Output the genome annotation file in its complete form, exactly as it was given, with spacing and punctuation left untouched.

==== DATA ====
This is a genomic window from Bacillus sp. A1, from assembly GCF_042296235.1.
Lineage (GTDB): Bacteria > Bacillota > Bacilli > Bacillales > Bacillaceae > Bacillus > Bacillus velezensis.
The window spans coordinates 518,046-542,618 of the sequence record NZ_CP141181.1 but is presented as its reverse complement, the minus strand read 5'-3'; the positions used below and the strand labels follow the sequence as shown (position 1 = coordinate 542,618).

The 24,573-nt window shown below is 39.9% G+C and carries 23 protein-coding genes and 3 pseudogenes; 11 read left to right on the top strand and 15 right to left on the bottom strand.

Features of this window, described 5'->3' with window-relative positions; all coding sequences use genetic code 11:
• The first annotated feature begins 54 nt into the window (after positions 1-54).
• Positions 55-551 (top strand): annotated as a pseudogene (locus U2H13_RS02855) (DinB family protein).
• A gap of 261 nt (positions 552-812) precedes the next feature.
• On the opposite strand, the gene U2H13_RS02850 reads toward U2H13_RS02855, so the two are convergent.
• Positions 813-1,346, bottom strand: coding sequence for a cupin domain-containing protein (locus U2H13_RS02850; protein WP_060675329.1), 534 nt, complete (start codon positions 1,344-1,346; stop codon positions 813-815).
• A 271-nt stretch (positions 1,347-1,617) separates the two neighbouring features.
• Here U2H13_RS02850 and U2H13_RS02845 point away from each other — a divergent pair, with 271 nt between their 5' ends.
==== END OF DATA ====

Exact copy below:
This is a genomic window from Bacillus sp. A1, from assembly GCF_042296235.1.
Lineage (GTDB): Bacteria > Bacillota > Bacilli > Bacillales > Bacillaceae > Bacillus > Bacillus velezensis.
The window spans coordinates 518,046-542,618 of the sequence record NZ_CP141181.1 but is presented as its reverse complement, the minus strand read 5'-3'; the positions used below and the strand labels follow the sequence as shown (position 1 = coordinate 542,618).

The 24,573-nt window shown below is 39.9% G+C and carries 23 protein-coding genes and 3 pseudogenes; 11 read left to right on the top strand and 15 right to left on the bottom strand.

Features of this window, described 5'->3' with window-relative positions; all coding sequences use genetic code 11:
• The first annotated feature begins 54 nt into the window (after positions 1-54).
• Positions 55-551 (top strand): annotated as a pseudogene (locus U2H13_RS02855) (DinB family protein).
• A gap of 261 nt (positions 552-812) precedes the next feature.
• On the opposite strand, the gene U2H13_RS02850 reads toward U2H13_RS02855, so the two are convergent.
• Positions 813-1,346, bottom strand: coding sequence for a cupin domain-containing protein (locus U2H13_RS02850; protein WP_060675329.1), 534 nt, complete (start codon positions 1,344-1,346; stop codon positions 813-815).
• A 271-nt stretch (positions 1,347-1,617) separates the two neighbouring features.
• Here U2H13_RS02850 and U2H13_RS02845 point away from each other — a divergent pair, with 271 nt between their 5' ends.